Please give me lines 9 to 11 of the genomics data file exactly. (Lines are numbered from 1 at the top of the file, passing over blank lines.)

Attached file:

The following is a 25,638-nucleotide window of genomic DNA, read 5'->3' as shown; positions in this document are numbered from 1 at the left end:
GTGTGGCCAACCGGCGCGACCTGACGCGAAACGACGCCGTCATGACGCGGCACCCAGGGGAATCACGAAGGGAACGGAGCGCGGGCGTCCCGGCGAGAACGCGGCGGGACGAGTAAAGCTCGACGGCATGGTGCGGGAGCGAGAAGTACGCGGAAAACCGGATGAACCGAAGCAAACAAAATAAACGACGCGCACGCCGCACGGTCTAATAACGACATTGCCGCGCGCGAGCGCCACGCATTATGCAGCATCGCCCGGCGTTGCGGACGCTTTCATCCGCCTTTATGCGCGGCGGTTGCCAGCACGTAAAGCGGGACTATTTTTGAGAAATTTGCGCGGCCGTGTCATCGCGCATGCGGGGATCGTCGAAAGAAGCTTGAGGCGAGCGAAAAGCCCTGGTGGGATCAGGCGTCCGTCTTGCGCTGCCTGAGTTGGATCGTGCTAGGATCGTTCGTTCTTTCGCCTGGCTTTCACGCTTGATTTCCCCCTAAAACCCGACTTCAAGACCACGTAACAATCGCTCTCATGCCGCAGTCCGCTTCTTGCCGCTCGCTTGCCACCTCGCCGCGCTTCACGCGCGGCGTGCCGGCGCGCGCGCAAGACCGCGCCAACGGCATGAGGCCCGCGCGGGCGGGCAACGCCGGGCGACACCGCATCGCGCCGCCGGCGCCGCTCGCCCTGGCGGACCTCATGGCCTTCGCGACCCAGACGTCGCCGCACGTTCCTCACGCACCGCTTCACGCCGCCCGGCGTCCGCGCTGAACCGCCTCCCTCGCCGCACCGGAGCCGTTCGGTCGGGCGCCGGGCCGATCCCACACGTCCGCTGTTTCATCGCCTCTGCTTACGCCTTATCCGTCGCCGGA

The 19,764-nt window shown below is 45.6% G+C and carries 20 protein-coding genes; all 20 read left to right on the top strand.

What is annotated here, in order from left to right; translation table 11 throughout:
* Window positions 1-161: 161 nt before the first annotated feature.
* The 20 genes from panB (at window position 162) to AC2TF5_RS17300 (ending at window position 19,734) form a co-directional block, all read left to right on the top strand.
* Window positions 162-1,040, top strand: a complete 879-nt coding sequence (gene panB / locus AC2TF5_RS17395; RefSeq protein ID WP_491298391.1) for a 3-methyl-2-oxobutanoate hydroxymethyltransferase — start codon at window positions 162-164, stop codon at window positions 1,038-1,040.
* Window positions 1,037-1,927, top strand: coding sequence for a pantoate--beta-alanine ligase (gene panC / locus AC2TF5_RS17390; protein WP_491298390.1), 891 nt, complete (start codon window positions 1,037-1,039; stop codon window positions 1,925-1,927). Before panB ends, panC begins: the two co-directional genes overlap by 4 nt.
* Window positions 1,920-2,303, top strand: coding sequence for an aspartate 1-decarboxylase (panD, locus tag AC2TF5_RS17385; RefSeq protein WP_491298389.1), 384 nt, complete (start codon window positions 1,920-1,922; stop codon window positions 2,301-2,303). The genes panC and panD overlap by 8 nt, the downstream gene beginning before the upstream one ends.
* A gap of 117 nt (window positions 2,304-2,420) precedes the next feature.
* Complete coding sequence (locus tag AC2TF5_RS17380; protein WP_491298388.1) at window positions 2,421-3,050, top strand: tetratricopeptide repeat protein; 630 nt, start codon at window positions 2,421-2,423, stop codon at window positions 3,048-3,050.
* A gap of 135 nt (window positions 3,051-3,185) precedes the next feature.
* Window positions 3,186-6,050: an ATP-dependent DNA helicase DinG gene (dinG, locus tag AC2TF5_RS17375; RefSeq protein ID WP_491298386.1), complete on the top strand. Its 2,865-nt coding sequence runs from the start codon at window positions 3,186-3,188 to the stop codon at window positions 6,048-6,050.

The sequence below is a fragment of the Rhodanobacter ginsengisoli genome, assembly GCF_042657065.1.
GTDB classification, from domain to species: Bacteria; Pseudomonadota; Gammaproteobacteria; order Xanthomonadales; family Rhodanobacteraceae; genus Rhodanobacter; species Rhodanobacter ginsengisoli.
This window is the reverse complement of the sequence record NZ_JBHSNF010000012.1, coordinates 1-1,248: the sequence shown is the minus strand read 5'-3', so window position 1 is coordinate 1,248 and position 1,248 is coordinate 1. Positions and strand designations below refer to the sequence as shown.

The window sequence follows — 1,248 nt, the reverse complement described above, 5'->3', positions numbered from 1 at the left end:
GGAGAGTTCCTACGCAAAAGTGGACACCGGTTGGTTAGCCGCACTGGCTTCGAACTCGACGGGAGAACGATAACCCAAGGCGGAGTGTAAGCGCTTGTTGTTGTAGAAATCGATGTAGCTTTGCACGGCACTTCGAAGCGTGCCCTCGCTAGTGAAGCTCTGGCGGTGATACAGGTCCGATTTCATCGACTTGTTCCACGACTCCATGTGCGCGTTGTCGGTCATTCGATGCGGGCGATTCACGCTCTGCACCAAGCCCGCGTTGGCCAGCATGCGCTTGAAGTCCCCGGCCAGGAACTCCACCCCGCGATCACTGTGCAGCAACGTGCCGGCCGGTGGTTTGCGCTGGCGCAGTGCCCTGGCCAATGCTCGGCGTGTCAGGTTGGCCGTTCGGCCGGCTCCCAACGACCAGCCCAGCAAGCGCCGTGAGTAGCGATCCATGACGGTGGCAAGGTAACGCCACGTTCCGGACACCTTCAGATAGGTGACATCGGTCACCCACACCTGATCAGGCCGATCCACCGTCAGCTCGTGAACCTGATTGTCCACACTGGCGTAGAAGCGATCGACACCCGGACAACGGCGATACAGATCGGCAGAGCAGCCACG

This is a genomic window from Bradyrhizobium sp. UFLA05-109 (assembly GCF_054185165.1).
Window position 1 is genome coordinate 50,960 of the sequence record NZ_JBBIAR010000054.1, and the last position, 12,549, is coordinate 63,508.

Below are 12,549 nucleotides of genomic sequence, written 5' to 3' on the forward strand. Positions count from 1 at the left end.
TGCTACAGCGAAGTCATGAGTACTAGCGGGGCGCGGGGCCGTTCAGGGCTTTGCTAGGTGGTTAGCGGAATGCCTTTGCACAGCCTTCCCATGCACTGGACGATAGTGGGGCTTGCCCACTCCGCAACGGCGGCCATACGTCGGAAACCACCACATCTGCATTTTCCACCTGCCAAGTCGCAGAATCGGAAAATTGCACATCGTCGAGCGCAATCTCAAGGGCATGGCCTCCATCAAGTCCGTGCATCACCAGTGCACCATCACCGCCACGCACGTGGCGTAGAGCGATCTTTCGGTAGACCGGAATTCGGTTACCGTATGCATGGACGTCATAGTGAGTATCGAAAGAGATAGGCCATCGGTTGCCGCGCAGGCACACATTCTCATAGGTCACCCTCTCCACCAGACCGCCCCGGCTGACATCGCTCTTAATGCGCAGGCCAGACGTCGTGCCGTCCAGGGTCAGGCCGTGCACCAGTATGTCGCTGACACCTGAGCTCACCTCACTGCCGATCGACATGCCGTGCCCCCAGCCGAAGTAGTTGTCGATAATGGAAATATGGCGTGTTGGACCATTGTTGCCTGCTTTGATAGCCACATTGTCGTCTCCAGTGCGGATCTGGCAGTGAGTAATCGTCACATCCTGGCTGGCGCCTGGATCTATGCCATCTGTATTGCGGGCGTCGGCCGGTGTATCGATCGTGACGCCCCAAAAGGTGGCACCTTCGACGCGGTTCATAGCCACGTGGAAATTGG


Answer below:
* Window positions 1,920-2,303, top strand: coding sequence for an aspartate 1-decarboxylase (panD, locus tag AC2TF5_RS17385; RefSeq protein WP_491298389.1), 384 nt, complete (start codon window positions 1,920-1,922; stop codon window positions 2,301-2,303). The genes panC and panD overlap by 8 nt, the downstream gene beginning before the upstream one ends.
* A gap of 117 nt (window positions 2,304-2,420) precedes the next feature.
* Complete coding sequence (locus tag AC2TF5_RS17380; protein WP_491298388.1) at window positions 2,421-3,050, top strand: tetratricopeptide repeat protein; 630 nt, start codon at window positions 2,421-2,423, stop codon at window positions 3,048-3,050.